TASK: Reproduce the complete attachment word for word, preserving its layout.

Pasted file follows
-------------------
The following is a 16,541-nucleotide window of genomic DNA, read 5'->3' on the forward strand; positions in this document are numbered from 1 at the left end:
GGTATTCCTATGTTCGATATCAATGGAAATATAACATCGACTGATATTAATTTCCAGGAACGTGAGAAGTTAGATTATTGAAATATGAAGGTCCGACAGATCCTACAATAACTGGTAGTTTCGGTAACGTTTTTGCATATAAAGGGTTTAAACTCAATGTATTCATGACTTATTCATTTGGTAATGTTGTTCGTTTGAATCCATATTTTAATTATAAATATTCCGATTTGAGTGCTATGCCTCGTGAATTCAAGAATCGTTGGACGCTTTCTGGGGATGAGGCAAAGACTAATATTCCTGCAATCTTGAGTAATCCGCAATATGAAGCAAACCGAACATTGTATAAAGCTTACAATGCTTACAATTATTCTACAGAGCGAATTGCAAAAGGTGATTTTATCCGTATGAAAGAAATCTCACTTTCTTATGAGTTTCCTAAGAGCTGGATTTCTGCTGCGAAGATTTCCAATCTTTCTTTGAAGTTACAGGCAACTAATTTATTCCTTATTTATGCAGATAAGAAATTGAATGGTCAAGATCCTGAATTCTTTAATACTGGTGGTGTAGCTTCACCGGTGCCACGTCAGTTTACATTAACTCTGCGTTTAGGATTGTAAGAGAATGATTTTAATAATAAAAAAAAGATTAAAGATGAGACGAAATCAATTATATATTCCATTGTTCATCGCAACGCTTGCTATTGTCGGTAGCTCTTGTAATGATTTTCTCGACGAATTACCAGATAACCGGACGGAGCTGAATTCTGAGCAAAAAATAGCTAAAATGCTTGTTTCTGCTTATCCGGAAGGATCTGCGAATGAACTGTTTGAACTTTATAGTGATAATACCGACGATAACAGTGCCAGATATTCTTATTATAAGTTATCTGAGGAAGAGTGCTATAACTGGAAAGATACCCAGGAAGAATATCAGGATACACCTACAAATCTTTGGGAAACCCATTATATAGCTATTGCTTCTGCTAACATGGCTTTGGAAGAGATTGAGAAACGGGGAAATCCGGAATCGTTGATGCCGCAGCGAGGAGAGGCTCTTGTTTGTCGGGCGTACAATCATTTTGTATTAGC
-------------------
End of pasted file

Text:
The following is a 16,541-nucleotide window of genomic DNA, read 5'->3' on the forward strand; positions in this document are numbered from 1 at the left end:
GGTATTCCTATGTTCGATATCAATGGAAATATAACATCGACTGATATTAATTTCCAGGAACGTGAGAAGTTAGATTATTGAAATATGAAGGTCCGACAGATCCTACAATAACTGGTAGTTTCGGTAACGTTTTTGCATATAAAGGGTTTAAACTCAATGTATTCATGACTTATTCATTTGGTAATGTTGTTCGTTTGAATCCATATTTTAATTATAAATATTCCGATTTGAGTGCTATGCCTCGTGAATTCAAGAATCGTTGGACGCTTTCTGGGGATGAGGCAAAGACTAATATTCCTGCAATCTTGAGTAATCCGCAATATGAAGCAAACCGAACATTGTATAAAGCTTACAATGCTTACAATTATTCTACAGAGCGAATTGCAAAAGGTGATTTTATCCGTATGAAAGAAATCTCACTTTCTTATGAGTTTCCTAAGAGCTGGATTTCTGCTGCGAAGATTTCCAATCTTTCTTTGAAGTTACAGGCAACTAATTTATTCCTTATTTATGCAGATAAGAAATTGAATGGTCAAGATCCTGAATTCTTTAATACTGGTGGTGTAGCTTCACCGGTGCCACGTCAGTTTACATTAACTCTGCGTTTAGGATTGTAAGAGAATGATTTTAATAATAAAAAAAAGATTAAAGATGAGACGAAATCAATTATATATTCCATTGTTCATCGCAACGCTTGCTATTGTCGGTAGCTCTTGTAATGATTTTCTCGACGAATTACCAGATAACCGGACGGAGCTGAATTCTGAGCAAAAAATAGCTAAAATGCTTGTTTCTGCTTATCCGGAAGGATCTGCGAATGAACTGTTTGAACTTTATAGTGATAATACCGACGATAACAGTGCCAGATATTCTTATTATAAGTTATCTGAGGAAGAGTGCTATAACTGGAAAGATACCCAGGAAGAATATCAGGATACACCTACAAATCTTTGGGAAACCCATTATATAGCTATTGCTTCTGCTAACATGGCTTTGGAAGAGATTGAGAAACGGGGAAATCCGGAATCGTTGATGCCGCAGCGAGGAGAGGCTCTTGTTTGTCGGGCGTACAATCATTTTGTATTAGC